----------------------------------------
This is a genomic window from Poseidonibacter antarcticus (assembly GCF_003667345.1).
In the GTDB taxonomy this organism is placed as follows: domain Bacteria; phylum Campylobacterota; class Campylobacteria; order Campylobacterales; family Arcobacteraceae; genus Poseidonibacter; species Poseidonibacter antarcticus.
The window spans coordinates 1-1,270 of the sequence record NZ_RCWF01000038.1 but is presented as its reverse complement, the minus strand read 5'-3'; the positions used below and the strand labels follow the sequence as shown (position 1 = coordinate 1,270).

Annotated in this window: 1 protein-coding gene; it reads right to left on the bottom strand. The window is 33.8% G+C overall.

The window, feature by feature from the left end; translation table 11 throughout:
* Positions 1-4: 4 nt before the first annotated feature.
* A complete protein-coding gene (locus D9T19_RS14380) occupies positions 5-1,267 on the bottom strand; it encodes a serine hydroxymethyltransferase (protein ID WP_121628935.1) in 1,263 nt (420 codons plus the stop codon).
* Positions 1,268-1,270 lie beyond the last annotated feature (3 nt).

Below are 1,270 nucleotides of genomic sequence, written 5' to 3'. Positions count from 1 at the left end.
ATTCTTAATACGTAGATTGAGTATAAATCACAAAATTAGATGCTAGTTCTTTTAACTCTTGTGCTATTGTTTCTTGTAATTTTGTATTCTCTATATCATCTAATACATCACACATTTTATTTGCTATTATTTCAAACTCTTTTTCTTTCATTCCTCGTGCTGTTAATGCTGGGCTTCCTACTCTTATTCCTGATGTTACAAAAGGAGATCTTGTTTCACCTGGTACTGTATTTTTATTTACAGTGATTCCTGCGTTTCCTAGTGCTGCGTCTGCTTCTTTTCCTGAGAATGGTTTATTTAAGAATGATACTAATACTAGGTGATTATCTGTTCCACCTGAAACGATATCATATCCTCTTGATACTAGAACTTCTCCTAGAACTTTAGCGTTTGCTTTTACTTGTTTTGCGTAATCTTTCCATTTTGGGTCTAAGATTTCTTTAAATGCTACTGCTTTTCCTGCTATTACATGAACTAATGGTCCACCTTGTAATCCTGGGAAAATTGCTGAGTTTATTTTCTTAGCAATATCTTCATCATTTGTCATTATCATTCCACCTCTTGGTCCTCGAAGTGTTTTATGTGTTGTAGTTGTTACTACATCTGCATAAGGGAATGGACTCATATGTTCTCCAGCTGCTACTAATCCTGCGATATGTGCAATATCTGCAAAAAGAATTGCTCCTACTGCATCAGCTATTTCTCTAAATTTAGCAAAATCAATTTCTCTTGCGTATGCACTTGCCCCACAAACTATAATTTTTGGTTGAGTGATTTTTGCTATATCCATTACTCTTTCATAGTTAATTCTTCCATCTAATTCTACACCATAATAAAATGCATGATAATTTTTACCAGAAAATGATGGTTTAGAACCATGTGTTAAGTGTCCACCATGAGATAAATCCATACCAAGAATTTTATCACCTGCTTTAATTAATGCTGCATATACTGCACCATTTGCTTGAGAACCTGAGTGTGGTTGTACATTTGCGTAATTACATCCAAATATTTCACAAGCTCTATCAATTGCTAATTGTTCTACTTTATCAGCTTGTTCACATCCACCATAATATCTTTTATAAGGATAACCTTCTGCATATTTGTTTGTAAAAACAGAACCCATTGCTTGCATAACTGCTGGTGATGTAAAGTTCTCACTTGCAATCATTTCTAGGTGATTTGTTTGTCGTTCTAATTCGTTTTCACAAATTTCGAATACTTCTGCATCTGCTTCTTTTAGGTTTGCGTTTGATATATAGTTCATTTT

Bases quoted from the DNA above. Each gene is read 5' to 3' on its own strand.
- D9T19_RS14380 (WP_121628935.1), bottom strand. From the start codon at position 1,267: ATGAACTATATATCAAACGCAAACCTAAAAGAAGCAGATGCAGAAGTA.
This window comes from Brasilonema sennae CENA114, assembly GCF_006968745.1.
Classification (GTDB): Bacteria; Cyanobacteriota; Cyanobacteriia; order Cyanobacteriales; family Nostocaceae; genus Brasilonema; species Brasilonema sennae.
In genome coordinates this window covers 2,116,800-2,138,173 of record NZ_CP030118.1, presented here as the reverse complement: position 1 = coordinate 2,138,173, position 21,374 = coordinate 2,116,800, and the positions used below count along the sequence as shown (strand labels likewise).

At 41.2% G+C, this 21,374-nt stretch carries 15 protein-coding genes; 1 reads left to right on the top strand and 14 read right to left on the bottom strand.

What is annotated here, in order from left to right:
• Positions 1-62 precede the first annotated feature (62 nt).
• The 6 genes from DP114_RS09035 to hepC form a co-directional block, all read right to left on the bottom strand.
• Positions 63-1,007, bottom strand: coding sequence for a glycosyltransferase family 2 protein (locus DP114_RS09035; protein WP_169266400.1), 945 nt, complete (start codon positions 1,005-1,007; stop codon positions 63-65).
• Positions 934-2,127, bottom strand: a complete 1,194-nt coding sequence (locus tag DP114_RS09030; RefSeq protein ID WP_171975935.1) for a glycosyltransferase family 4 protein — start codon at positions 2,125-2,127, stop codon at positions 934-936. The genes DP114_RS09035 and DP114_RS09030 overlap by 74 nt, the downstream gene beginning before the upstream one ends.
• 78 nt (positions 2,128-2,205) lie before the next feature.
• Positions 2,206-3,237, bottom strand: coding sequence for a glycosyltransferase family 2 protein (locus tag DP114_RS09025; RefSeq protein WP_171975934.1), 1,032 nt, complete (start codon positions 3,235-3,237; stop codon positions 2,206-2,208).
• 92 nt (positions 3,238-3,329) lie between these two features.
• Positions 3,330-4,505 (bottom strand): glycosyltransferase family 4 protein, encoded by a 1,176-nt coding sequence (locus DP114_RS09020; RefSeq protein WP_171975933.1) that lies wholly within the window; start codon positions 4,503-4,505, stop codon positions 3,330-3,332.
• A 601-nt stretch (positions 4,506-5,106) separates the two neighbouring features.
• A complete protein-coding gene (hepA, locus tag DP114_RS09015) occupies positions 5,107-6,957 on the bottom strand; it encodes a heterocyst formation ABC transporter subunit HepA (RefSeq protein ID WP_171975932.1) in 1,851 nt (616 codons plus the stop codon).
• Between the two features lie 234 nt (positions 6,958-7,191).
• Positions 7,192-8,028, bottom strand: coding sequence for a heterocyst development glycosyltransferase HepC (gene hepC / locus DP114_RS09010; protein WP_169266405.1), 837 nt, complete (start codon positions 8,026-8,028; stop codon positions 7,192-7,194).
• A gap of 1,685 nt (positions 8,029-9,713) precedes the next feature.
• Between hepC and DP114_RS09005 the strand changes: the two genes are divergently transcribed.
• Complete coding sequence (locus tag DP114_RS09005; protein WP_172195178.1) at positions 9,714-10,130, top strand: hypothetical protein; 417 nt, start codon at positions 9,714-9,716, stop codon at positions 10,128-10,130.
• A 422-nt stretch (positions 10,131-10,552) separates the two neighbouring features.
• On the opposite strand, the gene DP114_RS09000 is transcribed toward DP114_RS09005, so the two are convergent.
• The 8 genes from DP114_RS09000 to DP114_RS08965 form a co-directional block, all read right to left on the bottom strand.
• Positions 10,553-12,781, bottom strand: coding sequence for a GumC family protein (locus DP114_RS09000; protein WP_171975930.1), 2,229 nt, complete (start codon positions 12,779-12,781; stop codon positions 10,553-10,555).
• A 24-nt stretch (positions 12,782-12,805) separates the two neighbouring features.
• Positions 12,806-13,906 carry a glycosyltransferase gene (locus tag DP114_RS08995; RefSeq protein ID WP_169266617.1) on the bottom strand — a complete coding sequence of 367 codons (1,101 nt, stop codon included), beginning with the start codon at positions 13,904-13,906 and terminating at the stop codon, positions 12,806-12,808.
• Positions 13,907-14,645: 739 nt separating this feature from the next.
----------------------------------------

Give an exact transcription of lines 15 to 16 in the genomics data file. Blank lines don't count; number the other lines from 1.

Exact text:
In genome coordinates this window covers 2,116,800-2,138,173 of record NZ_CP030118.1, presented here as the reverse complement: position 1 = coordinate 2,138,173, position 21,374 = coordinate 2,116,800, and the positions used below count along the sequence as shown (strand labels likewise).

At 41.2% G+C, this 21,374-nt stretch carries 15 protein-coding genes; 1 reads left to right on the top strand and 14 read right to left on the bottom strand.